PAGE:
Many of us recognise pearls as highly-priced gemstones known for their luster that can be found inside pearl oysters. These beautiful spherical jewels are actually the result of the pearl oysters’, and other molluscs’, cure for an “itch”.
A Pearl from a pearl oyster (Pinctada margaritifera).
What molluscs like the pearl oysters, nautiluses, and abalones are doing to produce pearls is actually to secrete an iridescent organic-inorganic composite material called nacre or more commonly, mother of pearl, as layers around a microscopic foreign material like a grain of sand or parasites that are irritants to the animal living in the shell. Nacre is also produced by these molluscs to increase the strength of their shells. (Try driving over an abalone shell, it may be difficult to crush it.)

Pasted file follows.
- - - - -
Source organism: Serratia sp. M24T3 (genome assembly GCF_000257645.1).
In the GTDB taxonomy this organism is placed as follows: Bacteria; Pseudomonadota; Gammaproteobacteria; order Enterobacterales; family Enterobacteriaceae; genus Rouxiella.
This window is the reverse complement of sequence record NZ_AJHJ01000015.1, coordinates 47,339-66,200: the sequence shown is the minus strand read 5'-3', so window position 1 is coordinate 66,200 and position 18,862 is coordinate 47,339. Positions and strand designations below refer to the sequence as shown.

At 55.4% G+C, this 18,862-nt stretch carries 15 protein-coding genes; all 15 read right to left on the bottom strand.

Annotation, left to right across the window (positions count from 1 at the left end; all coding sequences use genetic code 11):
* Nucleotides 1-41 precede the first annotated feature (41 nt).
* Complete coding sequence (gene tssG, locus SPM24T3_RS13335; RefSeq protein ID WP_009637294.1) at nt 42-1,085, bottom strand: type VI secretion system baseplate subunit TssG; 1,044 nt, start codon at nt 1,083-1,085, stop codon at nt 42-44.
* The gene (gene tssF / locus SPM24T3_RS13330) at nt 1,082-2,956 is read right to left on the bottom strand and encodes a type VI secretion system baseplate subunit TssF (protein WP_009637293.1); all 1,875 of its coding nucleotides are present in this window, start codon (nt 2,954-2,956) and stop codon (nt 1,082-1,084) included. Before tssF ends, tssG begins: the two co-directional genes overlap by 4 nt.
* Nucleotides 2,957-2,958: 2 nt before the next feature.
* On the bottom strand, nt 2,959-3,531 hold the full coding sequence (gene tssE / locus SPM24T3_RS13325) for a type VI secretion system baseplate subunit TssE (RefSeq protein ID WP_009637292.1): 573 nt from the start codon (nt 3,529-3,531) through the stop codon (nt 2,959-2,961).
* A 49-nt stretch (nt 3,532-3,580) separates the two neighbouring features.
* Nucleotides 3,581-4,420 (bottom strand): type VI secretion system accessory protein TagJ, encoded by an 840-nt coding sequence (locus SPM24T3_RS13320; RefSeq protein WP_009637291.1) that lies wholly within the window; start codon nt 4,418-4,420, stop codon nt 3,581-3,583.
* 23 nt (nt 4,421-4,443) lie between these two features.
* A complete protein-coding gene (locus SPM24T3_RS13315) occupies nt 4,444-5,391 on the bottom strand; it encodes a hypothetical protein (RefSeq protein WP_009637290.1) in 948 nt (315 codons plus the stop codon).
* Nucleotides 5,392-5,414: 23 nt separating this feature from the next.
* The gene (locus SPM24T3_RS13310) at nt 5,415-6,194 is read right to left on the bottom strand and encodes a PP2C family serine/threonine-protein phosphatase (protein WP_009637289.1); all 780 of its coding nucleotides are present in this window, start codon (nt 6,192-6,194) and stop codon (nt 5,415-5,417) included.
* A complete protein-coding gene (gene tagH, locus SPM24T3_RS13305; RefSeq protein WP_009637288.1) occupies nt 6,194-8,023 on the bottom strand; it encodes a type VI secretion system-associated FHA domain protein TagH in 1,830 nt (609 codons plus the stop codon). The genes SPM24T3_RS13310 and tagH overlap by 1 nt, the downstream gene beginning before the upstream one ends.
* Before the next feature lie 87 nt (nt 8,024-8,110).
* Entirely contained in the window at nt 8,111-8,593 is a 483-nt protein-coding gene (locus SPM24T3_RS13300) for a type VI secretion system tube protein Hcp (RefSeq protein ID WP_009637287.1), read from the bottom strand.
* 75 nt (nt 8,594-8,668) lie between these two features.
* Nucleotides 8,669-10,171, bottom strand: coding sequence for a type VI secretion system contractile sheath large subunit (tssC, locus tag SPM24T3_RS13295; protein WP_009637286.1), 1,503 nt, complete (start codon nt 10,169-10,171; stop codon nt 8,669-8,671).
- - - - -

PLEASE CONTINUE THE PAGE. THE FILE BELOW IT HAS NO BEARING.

The nacreous underside of an abalone shell.
Some pearl blisters from a pen shell found in the Datai Bay.
However, not all molluscs use mother of pearl to protect themselves. The majority of molluscs, like the Quahog clam (Mercenaria mercenaria), do not produce the mother of pearl to strengthen their shells, but actually a non-iridescent, porcellaneous layer. This will then result in a non-lustrous pearl in these molluscs, which look different but could be rarer than the gemstone pearls we are more familiar with!
Quahog clam pearls. Picture credit.